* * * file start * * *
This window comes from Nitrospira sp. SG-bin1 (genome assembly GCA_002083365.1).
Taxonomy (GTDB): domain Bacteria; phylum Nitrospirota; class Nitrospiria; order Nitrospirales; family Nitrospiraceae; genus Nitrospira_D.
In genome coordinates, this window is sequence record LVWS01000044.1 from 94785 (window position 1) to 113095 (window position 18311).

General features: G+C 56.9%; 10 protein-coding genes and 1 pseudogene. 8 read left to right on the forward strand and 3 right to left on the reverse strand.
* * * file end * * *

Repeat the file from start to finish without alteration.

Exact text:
This window comes from Nitrospira sp. SG-bin1 (genome assembly GCA_002083365.1).
Taxonomy (GTDB): domain Bacteria; phylum Nitrospirota; class Nitrospiria; order Nitrospirales; family Nitrospiraceae; genus Nitrospira_D.
In genome coordinates, this window is sequence record LVWS01000044.1 from 94785 (window position 1) to 113095 (window position 18311).

General features: G+C 56.9%; 10 protein-coding genes and 1 pseudogene. 8 read left to right on the forward strand and 3 right to left on the reverse strand.